Sacubitril–valsartan costs may be justified in NYHA class II-IV heart failure
medwireNews: Sacubitril–valsartan is cost-effective for the reduction of cardiovascular mortality and morbidity in patients with New York Heart Association (NYHA) class II to IV heart failure and reduced ejection fraction, US study findings indicate.
“The value of the treatment was greatest in class II patients, who had greater treatment benefit in the PARADIGM-HF trial”, Alexander Sandhu (Stanford University, California) and colleagues report.
They found that compared with the ACE inhibitor lisinopril, treatment with sacubitril–valsartan resulted in 0.08 fewer heart failure hospitalisations, 0.69 additional life–years, 0.62 additional quality-adjusted life–years (QALYs) and US$ 29,203 (€ 25,891) in incremental costs, which equated to a cost per QALY gained of $ 47,053 (€ 41,717).
This was based on a Markov model that included a cohort of patients with characteristics in line with those who participated in the PARADIGM-HF trial, including a mean age of 64 years, New York Heart Association (NYHA) class II to IV heart failure and a left ventricular ejection fraction of 0.40 or less.
At an average daily cost of $ 12.50 (€ 11.08), the cost per QALY gained with sacubitril–valsartan was $ 44,531 (€ 39,481) in patients with NYHA class II heart failure, increasing to $ 58,194 (€ 51,595) in those with class III or IV heart failure.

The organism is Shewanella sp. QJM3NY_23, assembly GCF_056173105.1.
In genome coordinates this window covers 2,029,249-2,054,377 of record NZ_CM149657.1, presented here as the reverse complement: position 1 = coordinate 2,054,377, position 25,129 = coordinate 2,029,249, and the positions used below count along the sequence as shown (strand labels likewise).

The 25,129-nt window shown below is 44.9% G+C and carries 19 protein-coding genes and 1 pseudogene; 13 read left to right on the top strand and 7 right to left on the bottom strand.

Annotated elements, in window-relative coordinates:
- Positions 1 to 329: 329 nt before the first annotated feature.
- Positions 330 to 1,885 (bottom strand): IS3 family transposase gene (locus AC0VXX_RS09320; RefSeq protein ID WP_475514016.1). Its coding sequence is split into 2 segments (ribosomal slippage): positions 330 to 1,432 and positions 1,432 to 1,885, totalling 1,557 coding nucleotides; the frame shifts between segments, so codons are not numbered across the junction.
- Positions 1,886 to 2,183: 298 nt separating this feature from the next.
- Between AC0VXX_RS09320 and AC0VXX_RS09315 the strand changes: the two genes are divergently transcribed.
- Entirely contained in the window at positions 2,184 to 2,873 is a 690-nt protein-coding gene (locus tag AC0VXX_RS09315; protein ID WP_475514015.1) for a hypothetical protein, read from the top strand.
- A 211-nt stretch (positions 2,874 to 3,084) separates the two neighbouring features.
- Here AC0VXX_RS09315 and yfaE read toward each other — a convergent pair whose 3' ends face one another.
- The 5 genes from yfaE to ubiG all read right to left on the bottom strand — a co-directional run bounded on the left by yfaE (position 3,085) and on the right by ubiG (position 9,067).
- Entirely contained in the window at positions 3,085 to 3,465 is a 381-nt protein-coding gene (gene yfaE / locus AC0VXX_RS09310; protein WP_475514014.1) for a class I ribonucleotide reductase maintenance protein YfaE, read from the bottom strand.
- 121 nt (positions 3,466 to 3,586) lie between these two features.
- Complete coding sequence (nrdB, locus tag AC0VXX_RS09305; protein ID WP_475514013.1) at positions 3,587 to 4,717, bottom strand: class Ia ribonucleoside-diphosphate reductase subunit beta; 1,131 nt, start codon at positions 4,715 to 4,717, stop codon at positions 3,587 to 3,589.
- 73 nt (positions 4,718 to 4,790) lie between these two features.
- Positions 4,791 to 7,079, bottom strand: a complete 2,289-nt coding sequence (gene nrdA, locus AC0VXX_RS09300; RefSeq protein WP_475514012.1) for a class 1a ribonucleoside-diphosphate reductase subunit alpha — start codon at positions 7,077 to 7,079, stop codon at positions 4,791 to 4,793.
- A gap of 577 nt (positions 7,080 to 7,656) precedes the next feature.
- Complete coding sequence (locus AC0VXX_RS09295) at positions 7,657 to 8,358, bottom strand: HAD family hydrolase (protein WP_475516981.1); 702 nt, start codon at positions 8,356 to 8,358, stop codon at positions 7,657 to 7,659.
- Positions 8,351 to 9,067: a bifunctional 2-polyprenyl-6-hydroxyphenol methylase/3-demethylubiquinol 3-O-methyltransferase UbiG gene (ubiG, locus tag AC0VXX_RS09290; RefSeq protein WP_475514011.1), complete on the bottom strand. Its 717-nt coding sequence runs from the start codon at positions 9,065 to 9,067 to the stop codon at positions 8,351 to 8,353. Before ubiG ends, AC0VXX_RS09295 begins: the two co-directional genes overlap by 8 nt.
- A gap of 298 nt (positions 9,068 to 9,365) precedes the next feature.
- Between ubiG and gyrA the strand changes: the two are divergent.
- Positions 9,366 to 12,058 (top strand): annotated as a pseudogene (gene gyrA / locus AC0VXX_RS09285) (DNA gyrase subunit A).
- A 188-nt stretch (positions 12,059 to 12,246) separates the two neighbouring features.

Of note, treatment with sacubitril–valsartan was associated with a 0.84-year reduction in survival compared with lisinopril in NYHA class I patients, but the cost was still $ 21,029 (€ 18,644) higher.
Sandhu et al say their findings are limited by the fact that they are based on efficacy data from a single trial, but point out that the “results were robust to sensitivity analyses that addressed concerns about treatment and support the adoption of sacubitril–valsartan therapy.”
The parameter that had the greatest effect on cost was the duration of improved outcomes, with a cost of $ 120,623 (€ 106,945) per QALY gained when the duration of improvement was limited to 27 months – the median follow-up period in PARADIGM-HF. For this figure to fall below $ 100,000 (€ 88,660), which represents intermediate value, the improved outcomes with sacubitril–valsartan would need to be sustained for at least 36 months, the authors observe.
However, changes in monthly cost, baseline and incremental utility value, and risk of hospitalisation and cardiovascular death did not cause the cost to exceed the intermediate value limit.
Sandhu and co-authors conclude in the Annals of Internal Medicine that the benefits of sacubitril–valsartan “may justify the increase in treatment costs, depending on the societal willingness to pay.”
By Laura Cowen
medwireNews is an independent medical news service provided by Springer Healthcare Limited. © Springer Healthcare Ltd; 2016